Christ is a communist and God is a miner: ‘The Sair Road’ by William Hershaw
Sunday, 22 September 2019 08:08

Christ is a communist and God is a miner: ‘The Sair Road’ by William Hershaw

Published in Poetry

Jim Aitken reviews The Sair Road, by Willie Hershaw. The header image and all others in this review are by Les McConnell, the illustrator

Far from creating any ‘gude and godlie’ kingdom in Scotland as a result of the Reformation there in 1560, by the time of Robert Burns (1759-96) Presbyterianism was being openly satirised. Religious hypocrisy was one of Burns’ most constant themes in his poetry. This is no more evident than in ‘Holy Willie’s Prayer’ where Willie believes that he has become one of the elect by the simple fact of seeing himself chosen by God to be one of the elect. And while he chastises others like Gavin Hamilton because ‘he drinks, an’ swears, an’ plays at cartes (cards)’, Willie exonerates himself for lifting ‘a lawless leg’ upon Meg and for having had sex with ‘Leezie’s lass…three times.’ He should be excused for the latter offence on the grounds that he was ‘fou ‘(drunk). Such transgressions Willie sees as utterly without any theological or moral implication for himself but the same man would condemn others fervently for similar transgressions.

The Christian virtue of ‘judge not lest you be judged’ has no reference point in Willie’s religious view. The obsession with the sins of others created the dialectic of the self-righteous and the damned. With so much to be frowned upon it is fair to say that Scottish culture suffered from such a censorious atmosphere. Righteousness, after all, meant always being right.

It is therefore understandable that in James Hogg’s ‘The Confessions of a Justified Sinner (1824)’ that it would be the Devil that made an appearance. In this incredible novel a fanatically self-righteous Robert Wringhim is encouraged to kill his more rounded and sporty brother, George. The figure of Gil-Martin as Devil incarnate utilises the religious fanaticism of Robert to commit fratricide.

The novel is set in the turbulent times of the 17th century when Scotland was waging religious war both at home and abroad during the Wars of the Three Kingdoms. Hogg has two narratives in this book, one by an Editor and the other by Robert himself. The Editor is a smug man of the Enlightenment who believes that civilisation and progress are both constant and linear. He looks back on the fanaticism of a previous era with horror, viewing the excesses of such times as primitive and barbaric. What makes this novel so modern is our clear understanding today that such excesses are always with us – when we think of the two World Wars of the 20th century, of the Iraq war, the rise of Daesh, the rise of the far right, national populism and the threat of environmental catastrophe in our short century so far.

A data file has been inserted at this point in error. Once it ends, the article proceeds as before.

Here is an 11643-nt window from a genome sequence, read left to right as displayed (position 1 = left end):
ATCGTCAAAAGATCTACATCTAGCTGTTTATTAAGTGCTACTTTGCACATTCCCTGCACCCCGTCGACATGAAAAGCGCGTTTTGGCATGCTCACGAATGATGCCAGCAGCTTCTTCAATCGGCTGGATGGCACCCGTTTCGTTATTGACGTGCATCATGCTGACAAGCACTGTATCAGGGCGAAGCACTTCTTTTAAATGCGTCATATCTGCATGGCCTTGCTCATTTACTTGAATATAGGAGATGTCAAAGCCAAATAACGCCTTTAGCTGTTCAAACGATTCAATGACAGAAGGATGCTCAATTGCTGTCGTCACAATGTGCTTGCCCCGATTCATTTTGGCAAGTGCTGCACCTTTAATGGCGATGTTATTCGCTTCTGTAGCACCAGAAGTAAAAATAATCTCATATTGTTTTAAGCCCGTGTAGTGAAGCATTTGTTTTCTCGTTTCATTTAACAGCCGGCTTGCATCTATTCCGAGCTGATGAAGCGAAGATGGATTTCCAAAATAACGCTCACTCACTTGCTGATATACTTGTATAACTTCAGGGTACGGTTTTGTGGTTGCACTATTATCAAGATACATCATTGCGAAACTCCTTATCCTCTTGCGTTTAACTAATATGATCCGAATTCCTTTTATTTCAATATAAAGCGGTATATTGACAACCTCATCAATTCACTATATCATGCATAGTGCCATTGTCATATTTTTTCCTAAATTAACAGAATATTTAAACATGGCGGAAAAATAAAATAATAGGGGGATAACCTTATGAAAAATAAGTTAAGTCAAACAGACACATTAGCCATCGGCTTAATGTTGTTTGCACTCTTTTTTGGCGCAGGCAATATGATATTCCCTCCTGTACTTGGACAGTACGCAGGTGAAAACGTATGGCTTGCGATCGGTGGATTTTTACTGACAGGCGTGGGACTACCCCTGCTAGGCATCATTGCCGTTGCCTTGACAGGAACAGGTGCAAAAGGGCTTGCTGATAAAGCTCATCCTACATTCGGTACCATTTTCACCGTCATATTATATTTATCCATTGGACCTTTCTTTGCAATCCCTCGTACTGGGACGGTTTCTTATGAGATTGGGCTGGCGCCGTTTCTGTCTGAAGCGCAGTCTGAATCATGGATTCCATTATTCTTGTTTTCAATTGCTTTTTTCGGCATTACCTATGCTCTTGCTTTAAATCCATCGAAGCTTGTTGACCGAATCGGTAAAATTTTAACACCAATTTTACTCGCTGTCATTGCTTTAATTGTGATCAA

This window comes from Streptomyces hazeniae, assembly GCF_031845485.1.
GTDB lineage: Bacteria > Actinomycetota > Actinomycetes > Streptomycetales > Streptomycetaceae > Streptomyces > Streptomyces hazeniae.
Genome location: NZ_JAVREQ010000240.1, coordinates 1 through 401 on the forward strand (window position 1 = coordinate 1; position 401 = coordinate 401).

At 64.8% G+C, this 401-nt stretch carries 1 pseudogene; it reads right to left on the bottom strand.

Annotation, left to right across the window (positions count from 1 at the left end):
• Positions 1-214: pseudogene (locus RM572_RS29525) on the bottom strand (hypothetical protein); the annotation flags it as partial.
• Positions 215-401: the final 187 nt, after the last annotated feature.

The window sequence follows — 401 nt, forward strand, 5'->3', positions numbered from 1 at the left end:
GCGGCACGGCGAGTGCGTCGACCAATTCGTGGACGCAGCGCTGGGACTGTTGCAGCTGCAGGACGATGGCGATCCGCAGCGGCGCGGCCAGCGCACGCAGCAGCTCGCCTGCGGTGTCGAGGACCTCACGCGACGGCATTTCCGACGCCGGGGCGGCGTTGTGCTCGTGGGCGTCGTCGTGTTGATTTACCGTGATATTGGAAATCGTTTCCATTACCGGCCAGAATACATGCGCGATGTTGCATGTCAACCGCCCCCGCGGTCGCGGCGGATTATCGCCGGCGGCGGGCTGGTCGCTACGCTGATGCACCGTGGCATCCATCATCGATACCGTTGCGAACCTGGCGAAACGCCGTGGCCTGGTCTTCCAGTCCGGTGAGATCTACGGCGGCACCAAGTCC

Hogg’s masterpiece raises such important notions of duality and without it we would not have had Stevenson’s ‘The Strange Case of Dr Jekyll and Mr Hyde’ or ‘The Testament of Gideon Mack’ by James Robertson.

It was not until 1860 that Christ made his most significant appearance in Scottish culture. It was in a painting by William Dyce (1806-64) of Aberdeen called ‘The Man of Sorrows.’ Dyce was associated with the Pre-Raphaelite Brotherhood and played a part in their early popularity. It was in fact Dyce who introduced Rossetti, Holman Hunt and Millais to John Ruskin and the spirituality in some of Dyce’s painting owes much to the Pre-Raphaelites.

Victorian Britain was a brutal place, with imperialism abroad and servitude at home, and the Pre-Raphaelites sought to go back in time to a more romanticised world, often inspired by the poetry of Shakespeare, Keats and Tennyson. While they did create an artistic renewal and expressed a mission of moral reform revealing piety, they also showed the struggle of purity against corruption. Ruskin particularly approved of their detailed treatment of nature. However, their canvases largely featured much earlier historical eras, while the social reality around them was ghastly. In this they were not entirely different to Prince Charles, with his horror of so much of modern architecture, or to John Major and his reverie for an England where you came out from Evensong and headed for a warm beer on the village green, watching cricket.

What made Dyce’s painting so memorable – at least for Scots – was that the figure of Christ was sitting on a Scottish Highland hillside. Dyce, of course, would have been intimate with such locations himself and that is probably why he chose such a setting. However, the implication of such a setting was considerable. There is plenty of space for Christ to contemplate in such a wilderness because a few decades earlier the Highlanders had been cleared from the land to make way for sheep. ‘The Man of Sorrows’ can be seen to be at one with the men and women who were so brutally evicted from their lands. Such an interpretation –possibly unintended by Dyce – would nonetheless be made by many Scots. The sorrows felt by Christ were also the sorrows of those who once lived in this wilderness. Furthermore, the sorrowful Christ of the Highland hillside would clearly have known that the church in Scotland did little to prevent such suffering, by siding instead with the landowners and the gentry.